• Phil on April 20, 2014 at 11:22 pm

      Thanks Janet for sharing that – very nice story to read 🙂

      • Janet on April 21, 2014 at 4:17 am

        Welcome back to the hustle and bustle of the world outside the mediation hall. (Interesting emergence back into the world, on Easter Sunday… LOL) While I suspect you haven’t emerged walking on water and churning out loaves and fishes, I’m hoping you found some of what you were seeking – or as is the case with many of us, found even more than what we were seeking.

  18. sp on April 15, 2014 at 12:51 pm

    You’re a brave man Phil. I took a trip to India a few years ago, and was studying meditation quite a lot. I heard about the Vipassana 10 day course while I was there, but was overly daunted by the prospect of siting silent for 10 days. I meditate daily though, and can honestly say it’s a great way to maintain positive mental health. Good luck with the course, and let us know how it goes. Ommmm 😉

    • Phil on April 20, 2014 at 11:22 pm

      Thanks!

  19. Melissa on April 16, 2014 at 3:06 pm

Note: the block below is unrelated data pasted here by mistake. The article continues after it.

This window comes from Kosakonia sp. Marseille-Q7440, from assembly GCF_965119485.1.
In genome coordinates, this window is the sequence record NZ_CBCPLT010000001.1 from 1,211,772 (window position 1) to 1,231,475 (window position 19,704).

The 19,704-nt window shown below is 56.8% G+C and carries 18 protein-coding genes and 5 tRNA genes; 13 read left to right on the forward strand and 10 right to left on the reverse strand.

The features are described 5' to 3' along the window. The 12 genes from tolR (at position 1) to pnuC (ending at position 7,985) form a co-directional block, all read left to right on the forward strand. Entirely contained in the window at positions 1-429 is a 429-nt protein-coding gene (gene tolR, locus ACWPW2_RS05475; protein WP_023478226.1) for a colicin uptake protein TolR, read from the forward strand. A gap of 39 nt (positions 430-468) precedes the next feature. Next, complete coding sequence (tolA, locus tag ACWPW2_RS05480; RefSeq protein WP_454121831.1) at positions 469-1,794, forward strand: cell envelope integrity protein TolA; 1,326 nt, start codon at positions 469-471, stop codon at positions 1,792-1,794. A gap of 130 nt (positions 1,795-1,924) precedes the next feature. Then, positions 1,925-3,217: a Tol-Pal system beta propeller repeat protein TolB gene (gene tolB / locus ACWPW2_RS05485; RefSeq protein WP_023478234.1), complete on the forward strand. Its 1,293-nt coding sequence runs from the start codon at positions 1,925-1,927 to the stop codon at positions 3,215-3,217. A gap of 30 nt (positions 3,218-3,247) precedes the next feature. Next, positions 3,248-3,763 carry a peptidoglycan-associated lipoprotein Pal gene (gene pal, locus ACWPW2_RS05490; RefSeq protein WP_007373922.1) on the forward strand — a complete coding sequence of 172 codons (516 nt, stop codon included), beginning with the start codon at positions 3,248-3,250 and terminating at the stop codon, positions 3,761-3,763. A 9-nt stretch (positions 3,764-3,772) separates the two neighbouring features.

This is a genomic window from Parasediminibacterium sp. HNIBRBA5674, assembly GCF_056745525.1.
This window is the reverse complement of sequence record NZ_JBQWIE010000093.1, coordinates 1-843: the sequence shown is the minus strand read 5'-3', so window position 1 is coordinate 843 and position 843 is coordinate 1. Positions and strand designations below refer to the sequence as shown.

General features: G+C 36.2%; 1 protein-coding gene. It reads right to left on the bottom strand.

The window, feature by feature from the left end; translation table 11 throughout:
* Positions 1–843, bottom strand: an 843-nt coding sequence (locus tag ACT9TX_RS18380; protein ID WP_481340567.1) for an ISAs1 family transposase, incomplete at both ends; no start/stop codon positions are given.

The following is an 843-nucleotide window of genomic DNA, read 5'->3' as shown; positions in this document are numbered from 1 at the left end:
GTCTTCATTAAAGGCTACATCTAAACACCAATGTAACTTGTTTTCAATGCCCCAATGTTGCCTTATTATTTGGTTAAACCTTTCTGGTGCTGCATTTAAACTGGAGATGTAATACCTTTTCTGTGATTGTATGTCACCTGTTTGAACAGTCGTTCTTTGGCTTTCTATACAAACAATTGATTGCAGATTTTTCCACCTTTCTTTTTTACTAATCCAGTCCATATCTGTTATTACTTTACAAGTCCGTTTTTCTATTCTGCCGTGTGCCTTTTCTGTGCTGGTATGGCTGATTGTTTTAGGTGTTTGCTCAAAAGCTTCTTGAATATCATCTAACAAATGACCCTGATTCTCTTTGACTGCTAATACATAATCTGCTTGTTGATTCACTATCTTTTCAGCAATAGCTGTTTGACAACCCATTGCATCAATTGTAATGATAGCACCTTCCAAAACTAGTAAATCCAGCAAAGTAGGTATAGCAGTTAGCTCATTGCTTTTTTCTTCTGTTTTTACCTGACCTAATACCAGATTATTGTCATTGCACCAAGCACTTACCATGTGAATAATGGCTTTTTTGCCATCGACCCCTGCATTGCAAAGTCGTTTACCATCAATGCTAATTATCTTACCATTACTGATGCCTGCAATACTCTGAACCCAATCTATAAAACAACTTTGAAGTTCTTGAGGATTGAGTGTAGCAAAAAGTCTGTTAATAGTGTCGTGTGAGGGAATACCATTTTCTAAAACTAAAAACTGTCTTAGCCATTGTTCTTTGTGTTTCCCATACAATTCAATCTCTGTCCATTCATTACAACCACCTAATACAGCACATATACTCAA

Hi Phil,I believe if we are honest with ourselves, we are all in need of something more than this life has to offer. A peace and rest that one does not find in the chaos of the world. I meditate most everyday in Bible study and prayer and it has been a wonderful blessing in my life. Jesus is a friend that has always been there for me in good times and bad. I will be praying for you this week my friend.

    • Phil on April 20, 2014 at 11:22 pm

      Thanks Melissa.

  20. Linda on April 20, 2014 at 12:56 am

    Hi Phil, I just read an informative article about earthworms on the ecowatch website, reprinted from National Wildlife Federation’s blog. Informative about the detrimental effect on the forest system.

  21. Phil on April 20, 2014 at 11:19 pm

    Thanks Cori 🙂

  22. Ramani on April 26, 2014 at 2:00 pm

    Thanks for sharing, Phil. It is very inspiring.

  23. Elena on April 26, 2014 at 3:01 pm